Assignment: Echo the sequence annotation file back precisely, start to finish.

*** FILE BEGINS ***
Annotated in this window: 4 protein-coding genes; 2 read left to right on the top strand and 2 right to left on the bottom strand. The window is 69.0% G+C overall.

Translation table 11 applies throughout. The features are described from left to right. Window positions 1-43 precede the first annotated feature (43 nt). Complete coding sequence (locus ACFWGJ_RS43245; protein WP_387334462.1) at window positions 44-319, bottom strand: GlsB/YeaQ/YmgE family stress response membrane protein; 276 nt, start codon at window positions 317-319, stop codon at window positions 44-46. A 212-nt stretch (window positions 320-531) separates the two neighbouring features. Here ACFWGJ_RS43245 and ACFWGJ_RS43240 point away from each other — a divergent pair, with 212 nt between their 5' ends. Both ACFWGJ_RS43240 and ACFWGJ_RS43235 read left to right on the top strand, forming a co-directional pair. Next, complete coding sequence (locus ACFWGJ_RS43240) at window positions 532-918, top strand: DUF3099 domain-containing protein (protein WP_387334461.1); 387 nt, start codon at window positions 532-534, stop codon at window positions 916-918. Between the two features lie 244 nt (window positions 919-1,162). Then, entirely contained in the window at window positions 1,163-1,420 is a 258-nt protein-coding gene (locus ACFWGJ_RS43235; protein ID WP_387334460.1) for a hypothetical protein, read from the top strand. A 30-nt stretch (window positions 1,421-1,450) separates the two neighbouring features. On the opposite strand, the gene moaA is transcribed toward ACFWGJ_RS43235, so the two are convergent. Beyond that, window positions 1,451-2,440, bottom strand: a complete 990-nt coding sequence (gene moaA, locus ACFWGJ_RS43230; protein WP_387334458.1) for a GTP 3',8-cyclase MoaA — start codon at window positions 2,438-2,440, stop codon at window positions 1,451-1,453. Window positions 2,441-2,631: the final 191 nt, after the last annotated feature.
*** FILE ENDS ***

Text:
Annotated in this window: 4 protein-coding genes; 2 read left to right on the top strand and 2 right to left on the bottom strand. The window is 69.0% G+C overall.

Translation table 11 applies throughout. The features are described from left to right. Window positions 1-43 precede the first annotated feature (43 nt). Complete coding sequence (locus ACFWGJ_RS43245; protein WP_387334462.1) at window positions 44-319, bottom strand: GlsB/YeaQ/YmgE family stress response membrane protein; 276 nt, start codon at window positions 317-319, stop codon at window positions 44-46. A 212-nt stretch (window positions 320-531) separates the two neighbouring features. Here ACFWGJ_RS43245 and ACFWGJ_RS43240 point away from each other — a divergent pair, with 212 nt between their 5' ends. Both ACFWGJ_RS43240 and ACFWGJ_RS43235 read left to right on the top strand, forming a co-directional pair. Next, complete coding sequence (locus ACFWGJ_RS43240) at window positions 532-918, top strand: DUF3099 domain-containing protein (protein WP_387334461.1); 387 nt, start codon at window positions 532-534, stop codon at window positions 916-918. Between the two features lie 244 nt (window positions 919-1,162). Then, entirely contained in the window at window positions 1,163-1,420 is a 258-nt protein-coding gene (locus ACFWGJ_RS43235; protein ID WP_387334460.1) for a hypothetical protein, read from the top strand. A 30-nt stretch (window positions 1,421-1,450) separates the two neighbouring features. On the opposite strand, the gene moaA is transcribed toward ACFWGJ_RS43235, so the two are convergent. Beyond that, window positions 1,451-2,440, bottom strand: a complete 990-nt coding sequence (gene moaA, locus ACFWGJ_RS43230; protein WP_387334458.1) for a GTP 3',8-cyclase MoaA — start codon at window positions 2,438-2,440, stop codon at window positions 1,451-1,453. Window positions 2,441-2,631: the final 191 nt, after the last annotated feature.